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Birmingham Railway and Carriage Co Ltd: misc_brc&wc142

The world’s purpose built first ambulance train built by the BRCWC in 1898 for use as a mobile field hospital

The world's purpose built first ambulance train was built by the BRCWC in 1898 for use as a mobile field hospital in the Boer War conflict. The train was named after Princess Christian (Queen Victoria's third daughter Helena), who through her work with the Red Cross had sponsored the train and visited the BRCWC Works at Smethwick on 22nd December 1898 to see it under construction. The seven coach train was built and then completely dismantled again, for shipping to Durban in South Africa, where it was rebuilt. This ambulance train had the honour to be the first train into the relieved town of Ladysmith. Red Cross records identified that a total of 7,548 badly injured soldiers were transported on the train during the conflict. The carriages were of wooden construction with a clerestory roof and later in the war the train was deliberately torched by the Boers, who believed it was being used for carrying arms and ammunition. At the start of the First World War, the BRCWC were commissioned to build another ambulance train for service on the Western Front. The BRCWC built an eight coach set, but this was subsequently extended to twelve coaches. The photograph shows part of this train outside the BRCWC works before it was shipped to France in April 1915. The train was officially called ‘Ambulance Train No 15’ (AT15), but like the predecessor was also known as the Princess Christian Ambulance Train. Each coach was 55 foot long (58 foot, 6 inches over buffers), 8 foot, 9 inches wide and weighed 29 tons. The coaches were painted French grey with mouldings picked out in brown and vermilion lines. A Red Cross on a white background was painted on each side.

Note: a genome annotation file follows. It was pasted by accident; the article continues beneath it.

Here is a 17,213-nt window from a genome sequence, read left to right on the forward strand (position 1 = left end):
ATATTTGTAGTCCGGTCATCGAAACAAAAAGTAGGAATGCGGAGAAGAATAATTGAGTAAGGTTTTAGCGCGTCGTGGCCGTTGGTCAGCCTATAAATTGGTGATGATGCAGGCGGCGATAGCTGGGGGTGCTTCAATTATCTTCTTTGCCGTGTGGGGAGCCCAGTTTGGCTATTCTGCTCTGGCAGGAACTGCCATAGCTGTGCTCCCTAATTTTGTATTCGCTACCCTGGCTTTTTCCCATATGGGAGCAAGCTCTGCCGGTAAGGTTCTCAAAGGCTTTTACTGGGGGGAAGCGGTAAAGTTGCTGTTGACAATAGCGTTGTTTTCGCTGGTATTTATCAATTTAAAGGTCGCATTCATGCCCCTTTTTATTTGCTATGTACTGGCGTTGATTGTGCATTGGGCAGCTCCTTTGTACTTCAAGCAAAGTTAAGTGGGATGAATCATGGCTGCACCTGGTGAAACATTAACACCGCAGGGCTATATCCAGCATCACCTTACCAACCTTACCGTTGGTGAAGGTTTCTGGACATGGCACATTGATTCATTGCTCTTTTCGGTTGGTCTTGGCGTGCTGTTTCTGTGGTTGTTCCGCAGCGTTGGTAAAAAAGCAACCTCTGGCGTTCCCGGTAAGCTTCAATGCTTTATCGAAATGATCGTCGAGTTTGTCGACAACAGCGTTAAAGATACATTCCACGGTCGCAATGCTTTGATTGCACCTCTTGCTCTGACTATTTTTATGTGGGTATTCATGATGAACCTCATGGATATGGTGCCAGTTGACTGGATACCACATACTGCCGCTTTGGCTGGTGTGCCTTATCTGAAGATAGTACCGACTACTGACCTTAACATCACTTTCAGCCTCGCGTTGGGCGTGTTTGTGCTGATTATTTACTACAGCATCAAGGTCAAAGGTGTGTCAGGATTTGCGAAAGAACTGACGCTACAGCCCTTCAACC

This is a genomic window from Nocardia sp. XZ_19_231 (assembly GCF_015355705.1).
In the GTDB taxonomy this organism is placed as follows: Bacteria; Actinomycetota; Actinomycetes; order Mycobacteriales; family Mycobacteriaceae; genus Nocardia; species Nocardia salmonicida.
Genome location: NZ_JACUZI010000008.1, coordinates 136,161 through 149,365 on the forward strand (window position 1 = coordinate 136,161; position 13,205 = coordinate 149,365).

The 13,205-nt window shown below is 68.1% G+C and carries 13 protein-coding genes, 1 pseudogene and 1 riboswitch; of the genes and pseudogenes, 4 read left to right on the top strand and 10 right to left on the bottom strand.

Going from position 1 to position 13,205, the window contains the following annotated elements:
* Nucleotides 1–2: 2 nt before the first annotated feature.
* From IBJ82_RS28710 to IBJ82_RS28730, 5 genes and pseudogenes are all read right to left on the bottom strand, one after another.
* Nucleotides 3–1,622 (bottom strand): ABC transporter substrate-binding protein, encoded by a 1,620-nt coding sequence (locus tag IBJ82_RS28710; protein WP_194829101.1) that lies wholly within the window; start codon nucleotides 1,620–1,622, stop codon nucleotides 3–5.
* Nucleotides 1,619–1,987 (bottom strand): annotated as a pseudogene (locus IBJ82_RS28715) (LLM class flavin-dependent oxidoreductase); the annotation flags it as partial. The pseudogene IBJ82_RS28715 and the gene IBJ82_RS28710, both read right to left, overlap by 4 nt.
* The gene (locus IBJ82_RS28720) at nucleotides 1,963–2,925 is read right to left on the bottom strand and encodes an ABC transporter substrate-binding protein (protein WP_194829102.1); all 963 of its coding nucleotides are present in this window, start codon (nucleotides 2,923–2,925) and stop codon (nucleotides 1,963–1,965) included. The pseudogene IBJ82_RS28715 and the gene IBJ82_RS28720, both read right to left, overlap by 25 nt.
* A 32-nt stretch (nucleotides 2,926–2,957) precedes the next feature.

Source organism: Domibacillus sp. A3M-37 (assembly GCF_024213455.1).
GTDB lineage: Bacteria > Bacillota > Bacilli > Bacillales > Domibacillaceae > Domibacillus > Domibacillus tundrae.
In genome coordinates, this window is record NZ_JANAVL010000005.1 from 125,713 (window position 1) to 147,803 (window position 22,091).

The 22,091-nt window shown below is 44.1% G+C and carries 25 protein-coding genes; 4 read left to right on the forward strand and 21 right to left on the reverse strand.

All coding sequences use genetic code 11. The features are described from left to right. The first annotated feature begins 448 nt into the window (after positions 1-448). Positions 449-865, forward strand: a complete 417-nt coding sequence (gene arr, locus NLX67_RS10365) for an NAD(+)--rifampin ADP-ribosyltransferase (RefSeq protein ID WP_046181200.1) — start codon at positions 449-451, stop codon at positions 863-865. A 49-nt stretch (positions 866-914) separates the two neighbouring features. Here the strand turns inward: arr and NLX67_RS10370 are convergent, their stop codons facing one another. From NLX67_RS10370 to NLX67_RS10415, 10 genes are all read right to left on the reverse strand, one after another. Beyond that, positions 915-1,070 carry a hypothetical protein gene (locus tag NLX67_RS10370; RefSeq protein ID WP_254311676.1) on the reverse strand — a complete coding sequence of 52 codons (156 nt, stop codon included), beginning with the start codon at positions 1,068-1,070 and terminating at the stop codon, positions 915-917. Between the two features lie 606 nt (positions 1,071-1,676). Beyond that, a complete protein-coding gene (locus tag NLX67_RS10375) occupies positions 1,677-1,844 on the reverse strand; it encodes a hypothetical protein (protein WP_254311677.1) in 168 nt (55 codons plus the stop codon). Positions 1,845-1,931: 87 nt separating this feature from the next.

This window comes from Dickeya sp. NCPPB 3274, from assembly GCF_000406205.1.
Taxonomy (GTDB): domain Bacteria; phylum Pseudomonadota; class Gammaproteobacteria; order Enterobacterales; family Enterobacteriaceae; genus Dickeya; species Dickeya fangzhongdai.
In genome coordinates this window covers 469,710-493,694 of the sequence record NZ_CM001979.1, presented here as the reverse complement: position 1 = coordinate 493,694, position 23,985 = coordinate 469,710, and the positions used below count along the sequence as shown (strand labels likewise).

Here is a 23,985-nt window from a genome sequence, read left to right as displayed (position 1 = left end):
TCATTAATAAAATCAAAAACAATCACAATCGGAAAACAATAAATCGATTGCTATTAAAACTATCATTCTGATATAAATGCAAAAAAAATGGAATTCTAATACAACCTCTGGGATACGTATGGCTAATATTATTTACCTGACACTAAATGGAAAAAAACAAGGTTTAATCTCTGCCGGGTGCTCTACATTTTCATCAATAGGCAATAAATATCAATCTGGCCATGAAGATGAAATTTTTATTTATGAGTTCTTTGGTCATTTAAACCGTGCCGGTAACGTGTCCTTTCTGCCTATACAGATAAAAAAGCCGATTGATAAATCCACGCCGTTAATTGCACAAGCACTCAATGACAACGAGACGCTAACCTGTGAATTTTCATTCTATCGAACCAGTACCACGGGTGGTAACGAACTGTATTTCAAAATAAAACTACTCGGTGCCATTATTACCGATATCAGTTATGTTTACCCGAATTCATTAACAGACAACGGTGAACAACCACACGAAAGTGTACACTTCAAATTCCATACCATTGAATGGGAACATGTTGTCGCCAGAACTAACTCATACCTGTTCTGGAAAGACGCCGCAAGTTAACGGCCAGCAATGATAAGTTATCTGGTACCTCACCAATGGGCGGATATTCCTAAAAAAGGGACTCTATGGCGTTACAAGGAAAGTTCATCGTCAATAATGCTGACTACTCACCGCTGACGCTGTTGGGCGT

Robert Ferris